Breast cancer preferentially metastasizes to bone and over 70% of patients with advanced disease will develop bone metastases. Survival for these patients is poor and their high morbidity is often a consequence of skeletal-related events (i.e. fractures) due to the predominantly osteolytic nature of the disease. Once tumor cells proliferate in the bone, they disturb the finely tuned balance between bone formation and resorption, resulting in the so-called “vicious cycle of bone metastasis”. Factors secreted by the tumor cells stimulate osteoclasts to excessively resorb bone which in turn results in the release of growth factors from the bone matrix that further stimulate tumor growth. Thereby the vicious cycle is driven forward. Once osteolytic lesions have developed, the disease is incurable. Although osteoclast activation is the hallmark of breast-cancer induced bone disease, our knowledge about the role of osteoblasts in this process remains limited, particularly in terms of their contribution to the earliest stages of metastasis development.
We hypothesized that osteoblasts regulate the early stages of breast cancer bone metastases, including the migration of breast cancer cells to the metastatic site. In our recently published study in Breast Cancer Research we consequently investigated the osteoblast-breast cancer cell interaction in vitro and in vivo. Indeed osteoblast-conditioned medium supported breast cancer cell migration.
We recently identified TG-interacting factor-1 (Tgif1) as a regulator of osteoblast function and bone remodeling and therefore we proposed a potential role of Tgif1 in mediating the osteoblast-breast cancer cell cross talk. Consistently we observed an increased expression of Tgif1 in osteoblasts when they were stimulated by breast cancer cells. Additionally, osteoblasts from mice lacking Tgif1 (Tgif1-/-) failed to stimulate breast cancer cell migration when compared to control (Tgif1+/+). To better understand the underlying molecular mechanisms, we performed RNA-seq analysis using osteoblasts obtained from Tgif1+/+ and Tgif1−/− mice and identified Semaphorin 3E (Sema3E) to be abundantly expressed by Tgif1-/- osteoblasts. We then confirmed that increasing concentrations of Sema3E impaired breast cancer cell migration. These findings suggest that Tgif1 in osteoblasts supports breast cancer cell migration by suppressing Sema3E expression.
Our observations then raised the question of whether Tgif1 might also be implicated in the initiation of metastatic bone disease in vivo. To explore this hypothesis, we injected 4T1 breast cancer cells into mice with lacking Tgif1 or control littermates. Indeed we observed an attenuated metastatic burden in Tgif1-deficient mice. This might at least in part be mediated by osteoblasts as Tgif1-/- mice had significantly reduced numbers of osteoblasts when compared to control mice.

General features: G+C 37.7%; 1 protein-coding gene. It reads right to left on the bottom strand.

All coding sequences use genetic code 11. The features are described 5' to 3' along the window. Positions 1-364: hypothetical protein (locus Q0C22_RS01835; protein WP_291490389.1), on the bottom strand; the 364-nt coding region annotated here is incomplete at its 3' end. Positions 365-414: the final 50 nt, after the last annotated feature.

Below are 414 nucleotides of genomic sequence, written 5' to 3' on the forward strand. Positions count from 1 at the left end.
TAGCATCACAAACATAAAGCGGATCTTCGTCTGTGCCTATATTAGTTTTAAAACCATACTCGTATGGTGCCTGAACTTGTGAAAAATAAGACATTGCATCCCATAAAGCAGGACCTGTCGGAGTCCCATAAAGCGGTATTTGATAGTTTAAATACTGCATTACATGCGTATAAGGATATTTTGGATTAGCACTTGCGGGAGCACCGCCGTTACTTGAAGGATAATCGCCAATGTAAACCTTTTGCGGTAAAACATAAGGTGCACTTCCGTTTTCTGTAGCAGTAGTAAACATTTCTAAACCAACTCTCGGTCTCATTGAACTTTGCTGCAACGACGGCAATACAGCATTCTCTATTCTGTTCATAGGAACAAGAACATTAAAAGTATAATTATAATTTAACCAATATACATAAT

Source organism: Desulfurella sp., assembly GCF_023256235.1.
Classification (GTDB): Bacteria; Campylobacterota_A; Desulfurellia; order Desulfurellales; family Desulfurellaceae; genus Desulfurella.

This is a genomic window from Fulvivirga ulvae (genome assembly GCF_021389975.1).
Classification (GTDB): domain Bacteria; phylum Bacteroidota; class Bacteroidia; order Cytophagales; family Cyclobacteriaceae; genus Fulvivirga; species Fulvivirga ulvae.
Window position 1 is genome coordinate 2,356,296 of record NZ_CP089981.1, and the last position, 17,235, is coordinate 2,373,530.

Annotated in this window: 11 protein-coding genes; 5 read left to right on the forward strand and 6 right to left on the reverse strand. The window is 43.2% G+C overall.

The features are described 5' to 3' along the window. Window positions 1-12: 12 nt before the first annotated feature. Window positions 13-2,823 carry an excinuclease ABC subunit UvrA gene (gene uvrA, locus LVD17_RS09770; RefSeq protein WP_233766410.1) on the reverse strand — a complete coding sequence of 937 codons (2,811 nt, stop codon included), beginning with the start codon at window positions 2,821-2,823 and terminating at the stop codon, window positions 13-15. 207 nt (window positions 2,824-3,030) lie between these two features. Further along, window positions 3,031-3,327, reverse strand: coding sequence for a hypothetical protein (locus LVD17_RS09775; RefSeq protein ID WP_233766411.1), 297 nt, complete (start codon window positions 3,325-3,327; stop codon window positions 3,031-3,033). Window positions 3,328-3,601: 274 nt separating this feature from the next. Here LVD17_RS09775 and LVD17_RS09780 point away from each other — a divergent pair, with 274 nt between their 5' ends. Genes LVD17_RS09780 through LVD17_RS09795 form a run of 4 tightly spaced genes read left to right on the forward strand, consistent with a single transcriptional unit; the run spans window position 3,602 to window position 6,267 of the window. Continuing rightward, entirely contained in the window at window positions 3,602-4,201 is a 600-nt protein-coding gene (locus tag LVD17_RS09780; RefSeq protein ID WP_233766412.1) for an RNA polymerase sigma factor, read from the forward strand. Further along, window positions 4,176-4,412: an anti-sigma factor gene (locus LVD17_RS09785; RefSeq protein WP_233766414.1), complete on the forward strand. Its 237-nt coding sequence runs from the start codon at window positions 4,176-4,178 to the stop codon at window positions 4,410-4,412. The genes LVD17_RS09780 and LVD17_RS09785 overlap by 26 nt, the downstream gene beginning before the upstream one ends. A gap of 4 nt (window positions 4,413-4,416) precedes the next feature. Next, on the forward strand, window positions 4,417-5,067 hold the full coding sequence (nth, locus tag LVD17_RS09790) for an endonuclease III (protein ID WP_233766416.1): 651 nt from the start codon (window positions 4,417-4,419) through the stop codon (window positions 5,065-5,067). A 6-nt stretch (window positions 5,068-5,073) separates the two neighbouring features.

In summary, our recent work identified Tgif1 as a novel regulator of the osteoblast-breast cancer cell interaction. Furthermore, we propose that Tgif1 in the bone microenvironment is implicated in the establishment and progression of breast cancer bone metastases and might therefore provide novel therapeutic opportunities to treat the initiation and progression of breast cancer metastasis to bones.
These findings are described in an article titled Breast cancer bone metastases are attenuated in a Tgif1-deficient bone microenvironment, published in the journal Breast Cancer Research. This work was performed by Marie-Therese Haider, Hiroaki Saito, Jennifer Zarrer, Kevin Uzhunnumpuram, Sankari Nagarajan, Vijayalakshmi Kari, Michael Horn-Glander, Stefan Werner, Eric Hesse and Hanna Taipaleenmäki. Modified content and image are licensed under a Creative Commons Attribution 4.0 International License.
Most breast cancer patients have no evidence of metastasis at the time of original diagnosis, yet ~30% of patients experience recurrent disease. Over 90% of cancer deaths occur due to metastasis, and bone is the most common site of breast cancer metastasis. In some clinical trials, adjuvant zoledronic acid (ZA), a bone-targeting agent, increased disease-free survival but responses were nevertheless limited. The reasons for limited responses are unknown and the mechanisms underlying ZA’s protective effect are unclear. Here, using preclinical breast cancer metastasis models, we establish that bone marrow hematopoietic cells harbor tumor suppressive activity in response to ZA. Specifically, ZA renders myeloid/osteoclast progenitor cells (M/OCPs) tumor-suppressive by altering their gene expression profile and lineage potential. Granulocyte-colony stimulating factor (G-CSF) counteracts ZA’s beneficial effects by directing M/OCP differentiation toward osteoclasts, which ablates metastasis suppression. Women enrolled in a clinical trial who had plasma G-CSF levels >23 pg/mL at randomization experienced a significant reduction in disease-free survival with adjuvant ZA. Our study lays a foundation for understanding breast cancer patient responses to ZA and suggests that finding ways to capitalize on M/OCP function and differentiation potential would constitute novel therapeutic approaches to prevent or limit metastatic disease in the bone.
The full text of Dr Jessalyn Ubellacker’s thesis is unavailable.